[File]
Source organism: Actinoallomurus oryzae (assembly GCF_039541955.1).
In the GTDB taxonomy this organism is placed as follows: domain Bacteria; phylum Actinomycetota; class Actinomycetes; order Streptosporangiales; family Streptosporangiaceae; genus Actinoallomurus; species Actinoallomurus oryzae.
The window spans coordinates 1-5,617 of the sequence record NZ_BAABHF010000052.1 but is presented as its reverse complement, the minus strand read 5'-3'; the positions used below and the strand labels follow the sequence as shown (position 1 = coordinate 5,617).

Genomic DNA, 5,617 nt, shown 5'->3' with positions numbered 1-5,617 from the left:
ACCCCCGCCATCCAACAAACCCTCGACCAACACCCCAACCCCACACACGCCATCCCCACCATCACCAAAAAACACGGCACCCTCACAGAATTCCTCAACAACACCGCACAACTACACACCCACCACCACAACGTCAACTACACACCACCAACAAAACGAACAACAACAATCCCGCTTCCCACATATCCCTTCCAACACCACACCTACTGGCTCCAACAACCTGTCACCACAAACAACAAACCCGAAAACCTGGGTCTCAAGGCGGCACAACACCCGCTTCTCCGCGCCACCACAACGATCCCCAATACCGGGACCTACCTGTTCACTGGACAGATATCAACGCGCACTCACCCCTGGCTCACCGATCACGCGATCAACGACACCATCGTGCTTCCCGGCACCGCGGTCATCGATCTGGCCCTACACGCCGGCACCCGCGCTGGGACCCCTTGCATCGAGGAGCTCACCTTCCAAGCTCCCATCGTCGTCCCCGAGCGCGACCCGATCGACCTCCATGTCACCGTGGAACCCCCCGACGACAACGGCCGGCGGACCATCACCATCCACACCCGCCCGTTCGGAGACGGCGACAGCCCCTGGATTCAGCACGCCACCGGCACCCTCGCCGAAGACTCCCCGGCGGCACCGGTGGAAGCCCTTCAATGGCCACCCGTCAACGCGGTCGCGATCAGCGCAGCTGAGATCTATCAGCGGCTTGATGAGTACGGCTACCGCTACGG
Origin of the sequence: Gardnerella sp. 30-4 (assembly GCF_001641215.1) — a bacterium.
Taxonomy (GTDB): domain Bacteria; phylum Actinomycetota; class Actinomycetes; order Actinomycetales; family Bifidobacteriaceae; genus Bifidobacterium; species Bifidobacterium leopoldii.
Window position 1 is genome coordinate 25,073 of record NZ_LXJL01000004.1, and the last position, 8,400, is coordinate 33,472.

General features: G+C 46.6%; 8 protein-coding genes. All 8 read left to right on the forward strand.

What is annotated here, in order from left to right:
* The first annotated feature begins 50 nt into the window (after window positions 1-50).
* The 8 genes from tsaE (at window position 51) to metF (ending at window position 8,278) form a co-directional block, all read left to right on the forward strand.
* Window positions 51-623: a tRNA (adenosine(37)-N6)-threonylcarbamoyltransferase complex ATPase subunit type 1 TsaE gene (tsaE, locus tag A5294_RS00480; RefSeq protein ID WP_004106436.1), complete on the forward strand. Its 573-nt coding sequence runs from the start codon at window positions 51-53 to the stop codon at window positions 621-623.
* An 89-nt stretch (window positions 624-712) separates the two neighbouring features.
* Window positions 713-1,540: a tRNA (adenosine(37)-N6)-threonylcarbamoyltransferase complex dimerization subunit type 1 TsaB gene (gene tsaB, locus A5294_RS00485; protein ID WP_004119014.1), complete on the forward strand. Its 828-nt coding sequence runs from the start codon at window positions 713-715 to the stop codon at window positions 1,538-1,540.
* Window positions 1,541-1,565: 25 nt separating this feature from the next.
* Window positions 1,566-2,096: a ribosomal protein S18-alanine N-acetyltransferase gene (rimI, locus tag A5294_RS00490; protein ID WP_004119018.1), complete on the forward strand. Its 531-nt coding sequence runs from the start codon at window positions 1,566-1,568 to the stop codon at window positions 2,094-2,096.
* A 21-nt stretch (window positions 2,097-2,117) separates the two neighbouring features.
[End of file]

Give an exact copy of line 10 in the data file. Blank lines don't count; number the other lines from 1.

What is annotated here, in order from left to right: